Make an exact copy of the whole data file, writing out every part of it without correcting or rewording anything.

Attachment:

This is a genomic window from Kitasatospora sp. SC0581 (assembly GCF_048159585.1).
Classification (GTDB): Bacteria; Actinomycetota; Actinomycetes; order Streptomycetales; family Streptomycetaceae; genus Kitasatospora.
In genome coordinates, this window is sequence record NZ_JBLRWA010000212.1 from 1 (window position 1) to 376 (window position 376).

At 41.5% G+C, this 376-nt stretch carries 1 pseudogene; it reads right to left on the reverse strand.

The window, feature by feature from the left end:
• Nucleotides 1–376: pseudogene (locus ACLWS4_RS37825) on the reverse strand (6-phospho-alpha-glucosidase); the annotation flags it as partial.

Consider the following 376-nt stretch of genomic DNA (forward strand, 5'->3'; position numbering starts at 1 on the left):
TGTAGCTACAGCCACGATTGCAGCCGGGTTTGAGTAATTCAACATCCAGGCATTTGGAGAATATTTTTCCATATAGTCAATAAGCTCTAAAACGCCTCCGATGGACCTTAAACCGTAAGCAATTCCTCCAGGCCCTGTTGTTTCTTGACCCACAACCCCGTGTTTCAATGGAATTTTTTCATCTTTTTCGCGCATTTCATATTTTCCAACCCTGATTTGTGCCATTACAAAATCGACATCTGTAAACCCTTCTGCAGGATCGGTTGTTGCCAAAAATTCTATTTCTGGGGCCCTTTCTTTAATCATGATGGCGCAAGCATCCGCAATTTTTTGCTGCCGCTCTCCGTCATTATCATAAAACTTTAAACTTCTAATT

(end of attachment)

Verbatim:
This is a genomic window from Kitasatospora sp. SC0581 (assembly GCF_048159585.1).
Classification (GTDB): Bacteria; Actinomycetota; Actinomycetes; order Streptomycetales; family Streptomycetaceae; genus Kitasatospora.
In genome coordinates, this window is sequence record NZ_JBLRWA010000212.1 from 1 (window position 1) to 376 (window position 376).

At 41.5% G+C, this 376-nt stretch carries 1 pseudogene; it reads right to left on the reverse strand.

The window, feature by feature from the left end:
• Nucleotides 1–376: pseudogene (locus ACLWS4_RS37825) on the reverse strand (6-phospho-alpha-glucosidase); the annotation flags it as partial.

Consider the following 376-nt stretch of genomic DNA (forward strand, 5'->3'; position numbering starts at 1 on the left):
TGTAGCTACAGCCACGATTGCAGCCGGGTTTGAGTAATTCAACATCCAGGCATTTGGAGAATATTTTTCCATATAGTCAATAAGCTCTAAAACGCCTCCGATGGACCTTAAACCGTAAGCAATTCCTCCAGGCCCTGTTGTTTCTTGACCCACAACCCCGTGTTTCAATGGAATTTTTTCATCTTTTTCGCGCATTTCATATTTTCCAACCCTGATTTGTGCCATTACAAAATCGACATCTGTAAACCCTTCTGCAGGATCGGTTGTTGCCAAAAATTCTATTTCTGGGGCCCTTTCTTTAATCATGATGGCGCAAGCATCCGCAATTTTTTGCTGCCGCTCTCCGTCATTATCATAAAACTTTAAACTTCTAATT